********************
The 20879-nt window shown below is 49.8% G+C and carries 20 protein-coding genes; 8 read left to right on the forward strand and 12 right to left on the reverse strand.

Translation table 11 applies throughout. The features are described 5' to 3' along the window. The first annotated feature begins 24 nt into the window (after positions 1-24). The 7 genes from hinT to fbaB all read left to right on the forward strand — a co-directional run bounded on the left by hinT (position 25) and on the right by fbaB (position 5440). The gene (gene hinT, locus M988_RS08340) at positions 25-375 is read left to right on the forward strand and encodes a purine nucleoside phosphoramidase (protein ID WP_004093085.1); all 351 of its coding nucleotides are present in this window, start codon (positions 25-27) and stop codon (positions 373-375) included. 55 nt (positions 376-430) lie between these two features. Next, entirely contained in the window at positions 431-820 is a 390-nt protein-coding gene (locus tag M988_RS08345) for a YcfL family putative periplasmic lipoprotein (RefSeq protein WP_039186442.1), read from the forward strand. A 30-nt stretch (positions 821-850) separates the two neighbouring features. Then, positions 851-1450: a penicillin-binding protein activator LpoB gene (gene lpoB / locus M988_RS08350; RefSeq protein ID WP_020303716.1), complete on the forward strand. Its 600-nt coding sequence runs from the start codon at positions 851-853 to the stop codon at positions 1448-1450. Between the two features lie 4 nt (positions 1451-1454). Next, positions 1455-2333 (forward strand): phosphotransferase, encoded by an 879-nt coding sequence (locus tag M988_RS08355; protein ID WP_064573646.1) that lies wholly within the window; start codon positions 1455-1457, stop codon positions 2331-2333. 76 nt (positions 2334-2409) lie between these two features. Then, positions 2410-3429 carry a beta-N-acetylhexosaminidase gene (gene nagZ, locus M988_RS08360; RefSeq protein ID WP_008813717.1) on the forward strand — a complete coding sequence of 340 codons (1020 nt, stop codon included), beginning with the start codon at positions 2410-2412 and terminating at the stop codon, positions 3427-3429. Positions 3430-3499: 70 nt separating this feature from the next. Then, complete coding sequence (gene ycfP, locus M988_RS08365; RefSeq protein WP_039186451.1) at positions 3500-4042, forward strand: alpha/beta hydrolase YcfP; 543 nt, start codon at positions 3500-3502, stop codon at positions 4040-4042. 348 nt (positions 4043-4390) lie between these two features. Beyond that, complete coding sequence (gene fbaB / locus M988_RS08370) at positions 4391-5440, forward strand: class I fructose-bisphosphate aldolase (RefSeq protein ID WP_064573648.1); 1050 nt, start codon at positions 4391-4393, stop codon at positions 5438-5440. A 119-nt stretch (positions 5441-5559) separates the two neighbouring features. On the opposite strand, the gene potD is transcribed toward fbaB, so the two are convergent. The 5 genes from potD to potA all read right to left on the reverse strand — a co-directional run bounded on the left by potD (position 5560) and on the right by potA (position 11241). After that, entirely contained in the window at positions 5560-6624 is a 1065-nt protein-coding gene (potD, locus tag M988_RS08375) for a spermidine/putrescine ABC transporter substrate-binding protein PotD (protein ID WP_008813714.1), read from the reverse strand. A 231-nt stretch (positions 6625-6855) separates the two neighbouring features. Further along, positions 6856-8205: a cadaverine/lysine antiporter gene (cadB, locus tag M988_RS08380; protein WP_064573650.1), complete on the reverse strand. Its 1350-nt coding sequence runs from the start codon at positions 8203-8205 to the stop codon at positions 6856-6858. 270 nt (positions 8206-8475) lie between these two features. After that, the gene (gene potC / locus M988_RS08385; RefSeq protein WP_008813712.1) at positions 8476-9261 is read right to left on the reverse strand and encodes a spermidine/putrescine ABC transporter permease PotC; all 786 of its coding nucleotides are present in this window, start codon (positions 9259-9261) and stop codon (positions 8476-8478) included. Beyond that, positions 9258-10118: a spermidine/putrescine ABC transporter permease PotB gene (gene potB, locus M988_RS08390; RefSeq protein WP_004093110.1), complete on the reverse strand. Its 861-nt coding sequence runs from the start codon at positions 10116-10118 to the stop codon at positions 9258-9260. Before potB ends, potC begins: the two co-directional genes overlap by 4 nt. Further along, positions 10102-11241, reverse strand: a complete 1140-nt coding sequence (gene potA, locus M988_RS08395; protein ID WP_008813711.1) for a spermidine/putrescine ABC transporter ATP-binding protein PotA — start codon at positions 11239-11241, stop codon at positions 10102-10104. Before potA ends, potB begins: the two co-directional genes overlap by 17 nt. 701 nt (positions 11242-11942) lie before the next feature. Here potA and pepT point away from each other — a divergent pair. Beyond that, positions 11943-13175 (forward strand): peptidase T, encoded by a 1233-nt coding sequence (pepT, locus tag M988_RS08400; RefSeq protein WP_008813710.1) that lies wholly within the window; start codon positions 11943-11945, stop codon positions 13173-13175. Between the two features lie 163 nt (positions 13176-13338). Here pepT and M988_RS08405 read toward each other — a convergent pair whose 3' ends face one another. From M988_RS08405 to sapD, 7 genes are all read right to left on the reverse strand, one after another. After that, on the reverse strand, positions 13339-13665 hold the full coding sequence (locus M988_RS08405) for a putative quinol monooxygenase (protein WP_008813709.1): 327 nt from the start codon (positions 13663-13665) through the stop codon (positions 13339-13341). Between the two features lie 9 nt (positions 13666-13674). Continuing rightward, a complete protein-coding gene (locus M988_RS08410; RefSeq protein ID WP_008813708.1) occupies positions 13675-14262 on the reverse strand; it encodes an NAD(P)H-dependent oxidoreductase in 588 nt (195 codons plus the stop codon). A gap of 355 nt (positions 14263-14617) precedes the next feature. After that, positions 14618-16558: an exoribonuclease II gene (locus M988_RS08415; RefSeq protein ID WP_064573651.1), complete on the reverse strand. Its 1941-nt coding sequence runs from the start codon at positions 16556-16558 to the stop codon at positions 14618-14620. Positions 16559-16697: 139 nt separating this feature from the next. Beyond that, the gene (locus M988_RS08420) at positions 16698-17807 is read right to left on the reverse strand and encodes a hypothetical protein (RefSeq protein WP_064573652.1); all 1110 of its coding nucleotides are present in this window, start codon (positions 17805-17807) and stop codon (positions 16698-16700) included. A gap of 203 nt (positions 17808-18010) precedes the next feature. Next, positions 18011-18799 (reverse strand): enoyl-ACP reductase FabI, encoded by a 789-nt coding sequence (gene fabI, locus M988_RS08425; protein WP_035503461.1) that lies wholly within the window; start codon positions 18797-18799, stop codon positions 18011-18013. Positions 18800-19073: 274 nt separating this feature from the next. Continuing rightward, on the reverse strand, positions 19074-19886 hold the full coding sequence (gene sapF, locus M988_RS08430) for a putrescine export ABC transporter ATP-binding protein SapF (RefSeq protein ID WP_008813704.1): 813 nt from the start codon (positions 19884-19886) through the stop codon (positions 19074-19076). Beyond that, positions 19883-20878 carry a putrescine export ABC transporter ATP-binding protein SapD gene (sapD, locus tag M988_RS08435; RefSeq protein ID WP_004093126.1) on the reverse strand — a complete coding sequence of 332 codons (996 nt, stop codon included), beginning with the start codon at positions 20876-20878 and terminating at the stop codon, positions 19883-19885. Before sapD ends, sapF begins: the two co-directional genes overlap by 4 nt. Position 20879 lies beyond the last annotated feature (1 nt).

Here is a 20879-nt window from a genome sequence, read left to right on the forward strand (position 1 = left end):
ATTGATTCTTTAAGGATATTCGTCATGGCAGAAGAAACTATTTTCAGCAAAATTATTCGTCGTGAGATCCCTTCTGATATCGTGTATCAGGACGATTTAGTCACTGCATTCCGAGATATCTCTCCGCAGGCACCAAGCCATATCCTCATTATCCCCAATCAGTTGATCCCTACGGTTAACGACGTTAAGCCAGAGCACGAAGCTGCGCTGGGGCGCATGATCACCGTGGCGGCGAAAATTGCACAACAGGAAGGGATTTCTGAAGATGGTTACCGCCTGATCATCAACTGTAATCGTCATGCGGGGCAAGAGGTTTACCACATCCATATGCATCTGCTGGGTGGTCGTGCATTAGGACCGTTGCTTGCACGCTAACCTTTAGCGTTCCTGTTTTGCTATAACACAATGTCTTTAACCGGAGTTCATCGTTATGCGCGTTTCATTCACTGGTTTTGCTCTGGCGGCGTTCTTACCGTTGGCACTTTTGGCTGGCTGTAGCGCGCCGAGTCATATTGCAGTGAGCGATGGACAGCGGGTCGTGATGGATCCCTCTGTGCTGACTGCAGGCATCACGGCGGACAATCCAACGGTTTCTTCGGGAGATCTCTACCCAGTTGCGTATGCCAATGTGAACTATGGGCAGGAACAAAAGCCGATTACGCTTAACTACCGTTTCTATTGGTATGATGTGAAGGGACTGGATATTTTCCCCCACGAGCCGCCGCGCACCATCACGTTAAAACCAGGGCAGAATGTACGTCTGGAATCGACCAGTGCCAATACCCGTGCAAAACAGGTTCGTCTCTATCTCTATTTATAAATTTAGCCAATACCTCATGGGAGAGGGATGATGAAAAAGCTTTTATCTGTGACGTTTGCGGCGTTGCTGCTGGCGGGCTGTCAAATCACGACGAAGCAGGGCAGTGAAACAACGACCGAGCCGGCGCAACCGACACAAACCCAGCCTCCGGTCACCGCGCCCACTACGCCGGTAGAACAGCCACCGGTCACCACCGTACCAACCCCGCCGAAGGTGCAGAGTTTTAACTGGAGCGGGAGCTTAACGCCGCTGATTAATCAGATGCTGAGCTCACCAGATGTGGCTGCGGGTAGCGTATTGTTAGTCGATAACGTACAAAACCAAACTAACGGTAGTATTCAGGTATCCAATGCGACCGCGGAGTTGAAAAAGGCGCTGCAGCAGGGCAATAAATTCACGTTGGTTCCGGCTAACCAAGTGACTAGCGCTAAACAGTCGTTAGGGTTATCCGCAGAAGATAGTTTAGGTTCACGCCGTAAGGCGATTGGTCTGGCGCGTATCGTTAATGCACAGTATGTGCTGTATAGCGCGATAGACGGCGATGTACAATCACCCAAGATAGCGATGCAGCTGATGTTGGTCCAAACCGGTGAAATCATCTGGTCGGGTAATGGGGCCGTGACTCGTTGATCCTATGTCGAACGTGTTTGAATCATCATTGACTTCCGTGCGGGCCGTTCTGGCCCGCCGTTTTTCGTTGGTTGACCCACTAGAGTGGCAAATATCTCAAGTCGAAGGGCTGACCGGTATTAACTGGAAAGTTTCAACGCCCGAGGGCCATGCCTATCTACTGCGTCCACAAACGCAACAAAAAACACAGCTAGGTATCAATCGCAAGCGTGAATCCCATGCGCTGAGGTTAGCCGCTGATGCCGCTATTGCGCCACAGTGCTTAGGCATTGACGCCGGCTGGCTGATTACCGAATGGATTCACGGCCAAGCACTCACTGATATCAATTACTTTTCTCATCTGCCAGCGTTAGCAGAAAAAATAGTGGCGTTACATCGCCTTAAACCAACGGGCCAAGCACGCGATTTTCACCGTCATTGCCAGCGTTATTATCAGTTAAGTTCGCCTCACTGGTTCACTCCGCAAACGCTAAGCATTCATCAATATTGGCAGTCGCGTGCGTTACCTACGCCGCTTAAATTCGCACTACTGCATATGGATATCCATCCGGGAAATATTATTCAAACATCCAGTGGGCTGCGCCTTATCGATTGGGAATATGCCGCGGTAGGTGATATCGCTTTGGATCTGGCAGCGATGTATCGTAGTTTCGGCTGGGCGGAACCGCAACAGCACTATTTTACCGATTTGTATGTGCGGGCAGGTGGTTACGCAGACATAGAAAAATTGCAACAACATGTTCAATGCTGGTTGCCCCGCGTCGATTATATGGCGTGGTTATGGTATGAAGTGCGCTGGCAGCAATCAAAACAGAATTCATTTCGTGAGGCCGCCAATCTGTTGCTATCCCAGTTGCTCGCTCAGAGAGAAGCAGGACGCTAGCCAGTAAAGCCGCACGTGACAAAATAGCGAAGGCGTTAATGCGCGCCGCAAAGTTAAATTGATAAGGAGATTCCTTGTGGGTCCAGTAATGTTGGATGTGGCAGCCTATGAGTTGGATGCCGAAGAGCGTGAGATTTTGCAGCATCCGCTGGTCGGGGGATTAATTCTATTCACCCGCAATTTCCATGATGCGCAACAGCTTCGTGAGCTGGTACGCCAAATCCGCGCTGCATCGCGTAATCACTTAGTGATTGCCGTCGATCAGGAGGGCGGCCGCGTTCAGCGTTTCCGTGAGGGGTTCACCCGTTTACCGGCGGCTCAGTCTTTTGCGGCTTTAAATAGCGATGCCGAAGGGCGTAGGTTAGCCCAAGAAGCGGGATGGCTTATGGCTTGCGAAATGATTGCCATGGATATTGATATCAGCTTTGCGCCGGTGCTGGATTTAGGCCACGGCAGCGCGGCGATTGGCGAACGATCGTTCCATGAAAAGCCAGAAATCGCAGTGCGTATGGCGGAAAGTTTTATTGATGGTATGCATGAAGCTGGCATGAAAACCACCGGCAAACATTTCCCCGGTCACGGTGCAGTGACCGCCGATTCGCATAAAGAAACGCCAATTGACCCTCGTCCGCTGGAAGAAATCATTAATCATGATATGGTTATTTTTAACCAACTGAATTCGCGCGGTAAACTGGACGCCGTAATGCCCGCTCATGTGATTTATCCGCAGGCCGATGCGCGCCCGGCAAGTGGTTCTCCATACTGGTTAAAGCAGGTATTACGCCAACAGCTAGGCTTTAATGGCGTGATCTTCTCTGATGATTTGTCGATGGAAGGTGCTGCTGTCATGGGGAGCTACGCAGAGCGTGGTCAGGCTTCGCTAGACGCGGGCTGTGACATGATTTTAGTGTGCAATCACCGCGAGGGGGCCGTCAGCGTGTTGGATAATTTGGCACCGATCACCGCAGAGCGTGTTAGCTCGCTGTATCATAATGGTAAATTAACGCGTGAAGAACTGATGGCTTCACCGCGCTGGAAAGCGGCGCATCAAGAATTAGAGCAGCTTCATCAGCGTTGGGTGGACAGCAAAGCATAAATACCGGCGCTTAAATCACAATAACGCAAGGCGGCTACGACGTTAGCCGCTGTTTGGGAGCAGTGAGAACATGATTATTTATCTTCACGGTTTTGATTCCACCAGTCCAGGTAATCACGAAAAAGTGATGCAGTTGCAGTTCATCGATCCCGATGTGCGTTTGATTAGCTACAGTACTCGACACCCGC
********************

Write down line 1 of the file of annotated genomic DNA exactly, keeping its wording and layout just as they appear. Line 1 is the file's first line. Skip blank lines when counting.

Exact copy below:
The 20879-nt window shown below is 49.8% G+C and carries 20 protein-coding genes; 8 read left to right on the forward strand and 12 right to left on the reverse strand.